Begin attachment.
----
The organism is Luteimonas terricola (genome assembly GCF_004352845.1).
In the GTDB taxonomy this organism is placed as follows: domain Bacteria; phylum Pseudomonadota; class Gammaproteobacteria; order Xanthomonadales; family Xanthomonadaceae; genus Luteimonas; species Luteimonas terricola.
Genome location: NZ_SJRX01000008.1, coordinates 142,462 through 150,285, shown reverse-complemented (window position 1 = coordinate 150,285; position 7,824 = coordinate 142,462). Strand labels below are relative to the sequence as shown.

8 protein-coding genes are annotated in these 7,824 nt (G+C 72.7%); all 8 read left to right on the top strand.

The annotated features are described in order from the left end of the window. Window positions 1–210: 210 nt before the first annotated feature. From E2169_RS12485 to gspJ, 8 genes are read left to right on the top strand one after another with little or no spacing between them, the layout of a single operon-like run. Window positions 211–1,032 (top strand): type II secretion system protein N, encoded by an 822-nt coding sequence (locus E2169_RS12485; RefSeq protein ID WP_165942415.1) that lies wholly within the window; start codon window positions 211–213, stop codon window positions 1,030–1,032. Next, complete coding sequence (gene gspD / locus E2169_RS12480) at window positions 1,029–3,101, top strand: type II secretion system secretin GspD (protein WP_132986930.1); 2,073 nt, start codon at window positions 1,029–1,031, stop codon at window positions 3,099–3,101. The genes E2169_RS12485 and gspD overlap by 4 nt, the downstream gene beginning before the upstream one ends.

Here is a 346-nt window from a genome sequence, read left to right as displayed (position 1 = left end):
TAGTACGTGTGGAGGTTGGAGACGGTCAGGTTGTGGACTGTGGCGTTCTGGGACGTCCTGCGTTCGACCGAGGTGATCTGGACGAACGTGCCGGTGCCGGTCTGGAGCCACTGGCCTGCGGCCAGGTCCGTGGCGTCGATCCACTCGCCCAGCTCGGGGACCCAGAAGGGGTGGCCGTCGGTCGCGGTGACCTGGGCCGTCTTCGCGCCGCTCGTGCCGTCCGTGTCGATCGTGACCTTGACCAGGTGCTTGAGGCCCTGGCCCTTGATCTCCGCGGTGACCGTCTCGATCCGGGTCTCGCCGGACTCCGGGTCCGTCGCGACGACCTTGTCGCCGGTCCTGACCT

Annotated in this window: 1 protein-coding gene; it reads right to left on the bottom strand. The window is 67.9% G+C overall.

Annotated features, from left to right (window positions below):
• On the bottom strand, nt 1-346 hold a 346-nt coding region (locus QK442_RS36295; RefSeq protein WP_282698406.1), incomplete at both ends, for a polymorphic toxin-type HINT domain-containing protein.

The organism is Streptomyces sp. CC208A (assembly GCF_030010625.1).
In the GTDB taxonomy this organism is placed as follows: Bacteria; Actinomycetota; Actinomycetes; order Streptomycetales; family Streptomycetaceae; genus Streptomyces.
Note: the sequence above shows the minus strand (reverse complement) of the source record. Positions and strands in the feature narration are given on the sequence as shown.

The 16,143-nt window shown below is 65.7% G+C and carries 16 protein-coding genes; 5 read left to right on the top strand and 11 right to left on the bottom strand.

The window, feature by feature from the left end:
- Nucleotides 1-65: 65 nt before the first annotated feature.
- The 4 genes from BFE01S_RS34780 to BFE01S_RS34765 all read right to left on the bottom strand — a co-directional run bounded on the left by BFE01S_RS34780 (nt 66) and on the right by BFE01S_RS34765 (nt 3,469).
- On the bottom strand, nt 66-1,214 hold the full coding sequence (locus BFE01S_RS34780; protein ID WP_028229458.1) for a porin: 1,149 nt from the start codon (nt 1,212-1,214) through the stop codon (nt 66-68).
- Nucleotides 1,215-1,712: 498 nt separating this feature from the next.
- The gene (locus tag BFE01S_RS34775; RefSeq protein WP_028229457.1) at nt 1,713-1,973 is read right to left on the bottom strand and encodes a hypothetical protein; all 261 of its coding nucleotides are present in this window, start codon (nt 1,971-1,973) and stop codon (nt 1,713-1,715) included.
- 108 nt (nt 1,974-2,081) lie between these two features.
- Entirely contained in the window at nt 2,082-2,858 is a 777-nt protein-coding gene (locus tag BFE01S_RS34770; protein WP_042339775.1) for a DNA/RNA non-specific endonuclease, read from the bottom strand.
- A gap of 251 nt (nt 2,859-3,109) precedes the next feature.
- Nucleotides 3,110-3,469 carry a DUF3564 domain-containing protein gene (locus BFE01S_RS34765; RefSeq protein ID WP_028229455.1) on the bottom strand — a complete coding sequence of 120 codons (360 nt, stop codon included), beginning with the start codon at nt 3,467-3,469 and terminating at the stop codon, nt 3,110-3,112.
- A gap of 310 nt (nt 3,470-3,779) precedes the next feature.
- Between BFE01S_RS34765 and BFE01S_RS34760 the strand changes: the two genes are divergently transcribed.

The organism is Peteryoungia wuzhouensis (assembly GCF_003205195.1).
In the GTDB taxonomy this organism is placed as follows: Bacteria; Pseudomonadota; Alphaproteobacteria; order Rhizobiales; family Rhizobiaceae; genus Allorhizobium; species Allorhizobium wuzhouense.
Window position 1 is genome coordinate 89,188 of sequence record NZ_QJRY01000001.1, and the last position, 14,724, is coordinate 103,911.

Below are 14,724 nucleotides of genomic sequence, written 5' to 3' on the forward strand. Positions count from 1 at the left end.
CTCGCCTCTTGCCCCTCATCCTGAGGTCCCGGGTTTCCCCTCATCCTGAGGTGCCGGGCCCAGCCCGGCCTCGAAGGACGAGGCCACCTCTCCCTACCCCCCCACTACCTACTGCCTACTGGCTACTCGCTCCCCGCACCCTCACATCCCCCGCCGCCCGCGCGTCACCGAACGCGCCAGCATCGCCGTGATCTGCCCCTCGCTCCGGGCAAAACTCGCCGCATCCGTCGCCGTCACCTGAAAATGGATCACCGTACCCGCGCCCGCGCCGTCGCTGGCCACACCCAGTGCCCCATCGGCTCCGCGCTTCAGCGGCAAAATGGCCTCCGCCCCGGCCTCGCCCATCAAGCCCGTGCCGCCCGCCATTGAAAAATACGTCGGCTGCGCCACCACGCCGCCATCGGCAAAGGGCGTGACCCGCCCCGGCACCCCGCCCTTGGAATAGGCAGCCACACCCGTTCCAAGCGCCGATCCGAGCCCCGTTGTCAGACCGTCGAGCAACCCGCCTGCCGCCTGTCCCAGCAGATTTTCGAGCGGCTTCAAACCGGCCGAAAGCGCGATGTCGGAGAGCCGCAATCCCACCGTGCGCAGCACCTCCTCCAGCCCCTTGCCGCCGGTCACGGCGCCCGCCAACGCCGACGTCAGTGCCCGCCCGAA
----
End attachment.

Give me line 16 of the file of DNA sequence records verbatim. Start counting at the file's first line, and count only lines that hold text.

- Nucleotides 1-65: 65 nt before the first annotated feature.